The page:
My study on rural electrification across Arizona, across three different regions of varying demographics, landscape, and economic conditions typical of the American West shows that people can and did locally control their electrical production and distribution, especially with federal support, guidance and regulation. Regional power systems grew from communities and reflected both the places and the people who lived there. Local communities prioritized use and distribution in accordance with their own social, economic, and cultural needs, as well as their unique environmental conditions. But most communities, especially during the Great Depression, didn’t have the training and the resources. The federal government did… in the Rural Electrification Administration. Even those without access to the grid even today, the Navajo, didn’t take the federal loan for reasons of sovereignty. Yet they still aligned their distribution system with federal rural electrification standards.
But then electricity fell to political rhetoric. Opponents used the language of the Cold War to label the program socialist in order to promote the interest of private utilities. The political rhetoric continues today from those private companies, and the fossil fuel producers who supply their systems, to claim that renewable energy is unreliable. Solar energy doesn’t even necessarily depend on the fragility of power lines. Nor was the REA socialist. The government did not own the local systems. Cooperatives did. The users did. And in the majority of cases, they not only paid the federal government back the loan to build the rural lines, they shared the profits among all the users.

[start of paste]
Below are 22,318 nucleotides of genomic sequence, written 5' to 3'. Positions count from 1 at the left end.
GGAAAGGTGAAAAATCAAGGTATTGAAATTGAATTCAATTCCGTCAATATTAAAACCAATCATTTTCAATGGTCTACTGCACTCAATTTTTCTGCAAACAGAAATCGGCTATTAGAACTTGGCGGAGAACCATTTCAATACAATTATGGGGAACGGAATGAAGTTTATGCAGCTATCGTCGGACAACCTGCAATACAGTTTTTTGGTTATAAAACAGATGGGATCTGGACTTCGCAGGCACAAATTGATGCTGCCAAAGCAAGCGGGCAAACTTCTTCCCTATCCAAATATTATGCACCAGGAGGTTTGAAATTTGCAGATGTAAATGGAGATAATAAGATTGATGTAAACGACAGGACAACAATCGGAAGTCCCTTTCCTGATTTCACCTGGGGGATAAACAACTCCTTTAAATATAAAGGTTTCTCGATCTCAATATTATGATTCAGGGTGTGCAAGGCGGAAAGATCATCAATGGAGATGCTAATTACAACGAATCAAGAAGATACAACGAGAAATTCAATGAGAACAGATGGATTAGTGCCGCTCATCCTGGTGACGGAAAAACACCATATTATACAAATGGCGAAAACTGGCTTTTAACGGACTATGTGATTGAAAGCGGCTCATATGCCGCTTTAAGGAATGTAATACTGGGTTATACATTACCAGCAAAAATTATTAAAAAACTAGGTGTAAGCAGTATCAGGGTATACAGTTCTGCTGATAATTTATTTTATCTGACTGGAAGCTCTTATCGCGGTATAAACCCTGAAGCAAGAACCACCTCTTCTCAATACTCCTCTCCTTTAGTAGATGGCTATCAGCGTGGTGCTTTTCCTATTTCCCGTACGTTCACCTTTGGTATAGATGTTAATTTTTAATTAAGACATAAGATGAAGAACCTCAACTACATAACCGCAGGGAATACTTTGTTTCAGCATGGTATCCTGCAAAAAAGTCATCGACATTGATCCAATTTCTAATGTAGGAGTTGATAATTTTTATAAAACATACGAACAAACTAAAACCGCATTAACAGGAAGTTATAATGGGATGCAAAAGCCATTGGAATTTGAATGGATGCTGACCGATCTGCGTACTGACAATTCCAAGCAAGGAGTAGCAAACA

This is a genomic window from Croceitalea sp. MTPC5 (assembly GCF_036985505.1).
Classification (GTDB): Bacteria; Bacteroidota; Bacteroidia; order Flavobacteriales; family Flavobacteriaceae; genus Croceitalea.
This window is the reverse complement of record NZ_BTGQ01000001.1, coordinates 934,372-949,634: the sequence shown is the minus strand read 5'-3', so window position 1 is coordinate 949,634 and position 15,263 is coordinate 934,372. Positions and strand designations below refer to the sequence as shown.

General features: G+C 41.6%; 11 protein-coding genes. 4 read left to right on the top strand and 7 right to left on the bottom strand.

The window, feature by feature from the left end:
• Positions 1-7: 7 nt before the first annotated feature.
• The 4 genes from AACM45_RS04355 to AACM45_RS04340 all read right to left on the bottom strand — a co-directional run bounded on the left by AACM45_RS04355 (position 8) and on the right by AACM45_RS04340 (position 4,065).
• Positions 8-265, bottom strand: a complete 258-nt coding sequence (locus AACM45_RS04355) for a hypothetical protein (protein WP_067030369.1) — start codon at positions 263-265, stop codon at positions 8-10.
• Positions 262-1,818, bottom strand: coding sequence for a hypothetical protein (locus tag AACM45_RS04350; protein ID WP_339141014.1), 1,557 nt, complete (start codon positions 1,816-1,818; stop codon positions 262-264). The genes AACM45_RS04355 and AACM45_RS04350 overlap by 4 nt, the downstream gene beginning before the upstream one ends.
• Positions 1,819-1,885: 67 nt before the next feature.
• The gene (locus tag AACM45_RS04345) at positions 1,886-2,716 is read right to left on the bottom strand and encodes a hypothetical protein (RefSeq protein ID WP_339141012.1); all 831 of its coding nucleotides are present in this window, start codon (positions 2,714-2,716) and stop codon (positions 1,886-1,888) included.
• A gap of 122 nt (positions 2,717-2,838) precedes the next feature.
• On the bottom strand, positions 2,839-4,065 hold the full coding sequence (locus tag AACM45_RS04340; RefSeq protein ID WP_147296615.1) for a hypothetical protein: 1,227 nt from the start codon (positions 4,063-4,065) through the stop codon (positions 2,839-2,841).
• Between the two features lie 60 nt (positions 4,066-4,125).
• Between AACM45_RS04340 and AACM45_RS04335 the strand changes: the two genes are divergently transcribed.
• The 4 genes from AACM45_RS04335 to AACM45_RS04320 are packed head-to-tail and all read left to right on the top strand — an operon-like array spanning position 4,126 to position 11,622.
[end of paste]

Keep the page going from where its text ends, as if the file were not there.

If you want to understand how the rest of the western region differs from Texas, read my book! But again, power systems are cultural artifacts and they reflect the people and place of Texas—at least those with economic and political power. Texas’ leaders clearly and deliberately ignored California’s experience. Deregulation has not ensured reliability. Not in the 1920s or the 2000s, and apparently still in the 2020s. The Rural Electrification Administration worked well, and in several places in the country, the cooperative model still does. But not Texas. The independent spirit and free market capitalism are so intertwined, they seem to be denying residents the American way of life. Is electricity a commodity or a right?
Maybe the marketplace should not dictate rights. My book ends with this: “History shows us that we should carefully consider the consequences before championing the idea that the marketplace alone control access to electricity through either power generation or distribution. Returning the process of electrical generation to private interests, where only profit and market fluctuation dictate the expansion of electrical systems and the rates charged to consumers, where only private companies design markets without oversight, and where ‘visionaries’ like Enron’s Ken Lay and Jeff Skilling see opportunity for market exploitation may mean that America’s ‘blessed’ way of life, however different communities define it, might well not be one that every American can share.”
My students always like to repeat the adage that we learn history so as not to repeat it. We are not learning. We are only repeating. Read my book?